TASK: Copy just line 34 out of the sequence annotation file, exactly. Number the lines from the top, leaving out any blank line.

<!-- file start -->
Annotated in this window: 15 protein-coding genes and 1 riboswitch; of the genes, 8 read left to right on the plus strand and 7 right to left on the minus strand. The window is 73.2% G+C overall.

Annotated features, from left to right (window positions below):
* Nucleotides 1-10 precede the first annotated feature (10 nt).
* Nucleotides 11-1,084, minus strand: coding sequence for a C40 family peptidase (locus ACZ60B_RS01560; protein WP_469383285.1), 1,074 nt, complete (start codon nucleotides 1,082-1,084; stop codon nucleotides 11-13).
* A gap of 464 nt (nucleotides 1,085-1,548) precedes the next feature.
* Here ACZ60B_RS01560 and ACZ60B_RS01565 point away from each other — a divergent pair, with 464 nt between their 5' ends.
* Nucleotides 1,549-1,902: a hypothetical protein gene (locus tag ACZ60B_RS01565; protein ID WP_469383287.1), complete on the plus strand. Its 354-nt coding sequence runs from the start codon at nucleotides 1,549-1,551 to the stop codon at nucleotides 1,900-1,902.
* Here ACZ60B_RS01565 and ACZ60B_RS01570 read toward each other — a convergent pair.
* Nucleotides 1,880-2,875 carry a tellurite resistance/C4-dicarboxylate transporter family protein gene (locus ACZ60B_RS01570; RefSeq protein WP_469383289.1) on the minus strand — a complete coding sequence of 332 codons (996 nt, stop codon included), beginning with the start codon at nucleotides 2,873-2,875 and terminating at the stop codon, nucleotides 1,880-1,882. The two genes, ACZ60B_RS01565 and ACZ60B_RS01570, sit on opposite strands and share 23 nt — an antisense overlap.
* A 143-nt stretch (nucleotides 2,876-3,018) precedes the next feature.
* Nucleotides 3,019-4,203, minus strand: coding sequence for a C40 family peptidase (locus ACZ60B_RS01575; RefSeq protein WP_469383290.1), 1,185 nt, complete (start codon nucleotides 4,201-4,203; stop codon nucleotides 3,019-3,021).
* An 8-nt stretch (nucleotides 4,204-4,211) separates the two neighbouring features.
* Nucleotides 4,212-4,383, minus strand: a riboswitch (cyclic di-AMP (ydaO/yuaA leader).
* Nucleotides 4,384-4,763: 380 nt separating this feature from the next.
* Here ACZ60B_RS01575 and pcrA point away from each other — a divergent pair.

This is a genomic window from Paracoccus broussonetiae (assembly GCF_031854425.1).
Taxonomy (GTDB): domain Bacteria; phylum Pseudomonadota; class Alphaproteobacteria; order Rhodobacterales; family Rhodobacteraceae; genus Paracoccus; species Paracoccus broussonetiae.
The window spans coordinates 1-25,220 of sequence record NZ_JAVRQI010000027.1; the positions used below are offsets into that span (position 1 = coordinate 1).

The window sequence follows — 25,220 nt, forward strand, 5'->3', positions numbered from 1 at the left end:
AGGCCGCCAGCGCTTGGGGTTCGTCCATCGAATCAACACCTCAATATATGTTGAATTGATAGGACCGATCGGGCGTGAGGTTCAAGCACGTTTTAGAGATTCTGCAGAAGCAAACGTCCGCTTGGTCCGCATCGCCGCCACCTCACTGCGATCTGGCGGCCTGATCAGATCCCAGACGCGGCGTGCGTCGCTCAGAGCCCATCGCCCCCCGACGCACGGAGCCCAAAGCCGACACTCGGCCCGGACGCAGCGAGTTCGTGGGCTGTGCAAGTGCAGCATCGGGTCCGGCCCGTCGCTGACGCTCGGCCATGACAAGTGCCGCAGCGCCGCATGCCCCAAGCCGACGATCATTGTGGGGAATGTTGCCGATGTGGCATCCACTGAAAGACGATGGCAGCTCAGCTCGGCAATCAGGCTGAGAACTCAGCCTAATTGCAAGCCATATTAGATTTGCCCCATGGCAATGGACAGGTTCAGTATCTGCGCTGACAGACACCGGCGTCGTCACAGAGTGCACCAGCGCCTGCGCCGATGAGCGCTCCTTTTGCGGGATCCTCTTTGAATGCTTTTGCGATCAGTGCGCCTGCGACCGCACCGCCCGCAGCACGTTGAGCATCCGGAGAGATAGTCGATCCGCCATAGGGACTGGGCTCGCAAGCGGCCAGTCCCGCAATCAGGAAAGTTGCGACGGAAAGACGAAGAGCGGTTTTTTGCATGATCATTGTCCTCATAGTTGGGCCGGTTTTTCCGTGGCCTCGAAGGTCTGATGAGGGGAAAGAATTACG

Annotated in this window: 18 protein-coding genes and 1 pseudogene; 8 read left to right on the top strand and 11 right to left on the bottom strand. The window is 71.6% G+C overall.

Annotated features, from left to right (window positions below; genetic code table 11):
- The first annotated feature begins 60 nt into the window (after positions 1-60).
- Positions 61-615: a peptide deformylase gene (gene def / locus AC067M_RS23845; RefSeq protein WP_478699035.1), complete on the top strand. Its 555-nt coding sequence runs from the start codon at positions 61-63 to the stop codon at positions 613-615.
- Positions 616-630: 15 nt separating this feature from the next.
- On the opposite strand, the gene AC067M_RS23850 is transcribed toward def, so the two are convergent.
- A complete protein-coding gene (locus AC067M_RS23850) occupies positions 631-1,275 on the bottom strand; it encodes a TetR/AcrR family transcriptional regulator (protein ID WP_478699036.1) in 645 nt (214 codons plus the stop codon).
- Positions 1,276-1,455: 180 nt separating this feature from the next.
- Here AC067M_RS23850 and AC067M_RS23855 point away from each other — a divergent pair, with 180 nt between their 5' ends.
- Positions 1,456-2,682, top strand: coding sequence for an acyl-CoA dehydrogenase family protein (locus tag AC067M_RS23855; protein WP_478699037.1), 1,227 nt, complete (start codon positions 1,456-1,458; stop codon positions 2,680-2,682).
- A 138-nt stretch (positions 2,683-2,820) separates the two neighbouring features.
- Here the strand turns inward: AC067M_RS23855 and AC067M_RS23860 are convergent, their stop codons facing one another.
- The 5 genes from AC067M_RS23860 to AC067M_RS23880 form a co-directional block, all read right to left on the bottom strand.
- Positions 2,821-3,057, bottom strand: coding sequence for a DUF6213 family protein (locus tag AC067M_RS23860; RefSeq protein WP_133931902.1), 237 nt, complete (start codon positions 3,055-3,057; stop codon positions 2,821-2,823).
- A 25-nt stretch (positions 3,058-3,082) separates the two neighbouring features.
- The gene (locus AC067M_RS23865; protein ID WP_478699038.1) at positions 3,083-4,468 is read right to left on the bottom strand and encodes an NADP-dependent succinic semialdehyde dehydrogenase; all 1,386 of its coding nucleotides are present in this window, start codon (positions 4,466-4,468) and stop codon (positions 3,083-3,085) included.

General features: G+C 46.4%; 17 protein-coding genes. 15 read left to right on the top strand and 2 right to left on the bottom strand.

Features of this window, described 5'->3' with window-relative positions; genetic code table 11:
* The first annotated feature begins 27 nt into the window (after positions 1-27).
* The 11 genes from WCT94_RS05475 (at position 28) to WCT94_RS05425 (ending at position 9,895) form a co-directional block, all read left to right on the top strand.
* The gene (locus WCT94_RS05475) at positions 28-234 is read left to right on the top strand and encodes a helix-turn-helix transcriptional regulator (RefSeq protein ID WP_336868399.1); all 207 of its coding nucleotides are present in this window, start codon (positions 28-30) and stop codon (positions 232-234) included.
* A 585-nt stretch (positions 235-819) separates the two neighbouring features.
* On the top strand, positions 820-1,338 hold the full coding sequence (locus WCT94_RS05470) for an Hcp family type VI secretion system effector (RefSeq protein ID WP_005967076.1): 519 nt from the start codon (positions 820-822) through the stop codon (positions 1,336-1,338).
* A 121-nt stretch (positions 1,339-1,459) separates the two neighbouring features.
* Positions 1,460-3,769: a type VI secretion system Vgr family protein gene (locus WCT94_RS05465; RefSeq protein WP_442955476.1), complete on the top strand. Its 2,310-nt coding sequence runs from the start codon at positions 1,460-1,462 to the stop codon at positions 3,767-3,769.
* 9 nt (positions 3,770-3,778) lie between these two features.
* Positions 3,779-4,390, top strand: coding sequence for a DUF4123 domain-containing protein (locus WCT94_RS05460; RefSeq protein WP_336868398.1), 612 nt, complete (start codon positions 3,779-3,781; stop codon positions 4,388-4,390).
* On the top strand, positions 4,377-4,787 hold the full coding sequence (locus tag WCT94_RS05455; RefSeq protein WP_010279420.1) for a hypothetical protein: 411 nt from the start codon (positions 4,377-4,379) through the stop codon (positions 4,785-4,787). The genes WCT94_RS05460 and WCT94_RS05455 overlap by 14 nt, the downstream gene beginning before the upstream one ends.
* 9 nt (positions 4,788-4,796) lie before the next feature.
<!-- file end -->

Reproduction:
- Positions 2,821-3,057, bottom strand: coding sequence for a DUF6213 family protein (locus tag AC067M_RS23860; RefSeq protein WP_133931902.1), 237 nt, complete (start codon positions 3,055-3,057; stop codon positions 2,821-2,823).